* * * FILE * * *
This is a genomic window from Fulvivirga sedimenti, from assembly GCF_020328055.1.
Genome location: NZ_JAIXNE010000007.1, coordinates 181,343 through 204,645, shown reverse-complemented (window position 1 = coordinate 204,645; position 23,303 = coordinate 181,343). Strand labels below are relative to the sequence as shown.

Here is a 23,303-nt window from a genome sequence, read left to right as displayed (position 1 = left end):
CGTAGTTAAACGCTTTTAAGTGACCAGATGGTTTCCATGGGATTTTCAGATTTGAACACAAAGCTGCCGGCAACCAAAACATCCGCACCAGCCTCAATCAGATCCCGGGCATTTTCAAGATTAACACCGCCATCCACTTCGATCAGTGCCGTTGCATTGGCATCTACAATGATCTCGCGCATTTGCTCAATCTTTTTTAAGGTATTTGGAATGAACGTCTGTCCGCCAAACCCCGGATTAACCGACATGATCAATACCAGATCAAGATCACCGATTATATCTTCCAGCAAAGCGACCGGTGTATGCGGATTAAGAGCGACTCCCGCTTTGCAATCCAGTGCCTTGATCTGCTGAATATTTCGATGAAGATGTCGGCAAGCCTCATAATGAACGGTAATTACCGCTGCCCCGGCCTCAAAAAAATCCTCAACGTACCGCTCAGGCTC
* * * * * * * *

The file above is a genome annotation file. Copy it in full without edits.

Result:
This is a genomic window from Fulvivirga sedimenti, from assembly GCF_020328055.1.
Genome location: NZ_JAIXNE010000007.1, coordinates 181,343 through 204,645, shown reverse-complemented (window position 1 = coordinate 204,645; position 23,303 = coordinate 181,343). Strand labels below are relative to the sequence as shown.

Here is a 23,303-nt window from a genome sequence, read left to right as displayed (position 1 = left end):
CGTAGTTAAACGCTTTTAAGTGACCAGATGGTTTCCATGGGATTTTCAGATTTGAACACAAAGCTGCCGGCAACCAAAACATCCGCACCAGCCTCAATCAGATCCCGGGCATTTTCAAGATTAACACCGCCATCCACTTCGATCAGTGCCGTTGCATTGGCATCTACAATGATCTCGCGCATTTGCTCAATCTTTTTTAAGGTATTTGGAATGAACGTCTGTCCGCCAAACCCCGGATTAACCGACATGATCAATACCAGATCAAGATCACCGATTATATCTTCCAGCAAAGCGACCGGTGTATGCGGATTAAGAGCGACTCCCGCTTTGCAATCCAGTGCCTTGATCTGCTGAATATTTCGATGAAGATGTCGGCAAGCCTCATAATGAACGGTAATTACCGCTGCCCCGGCCTCAAAAAAATCCTCAACGTACCGCTCAGGCTC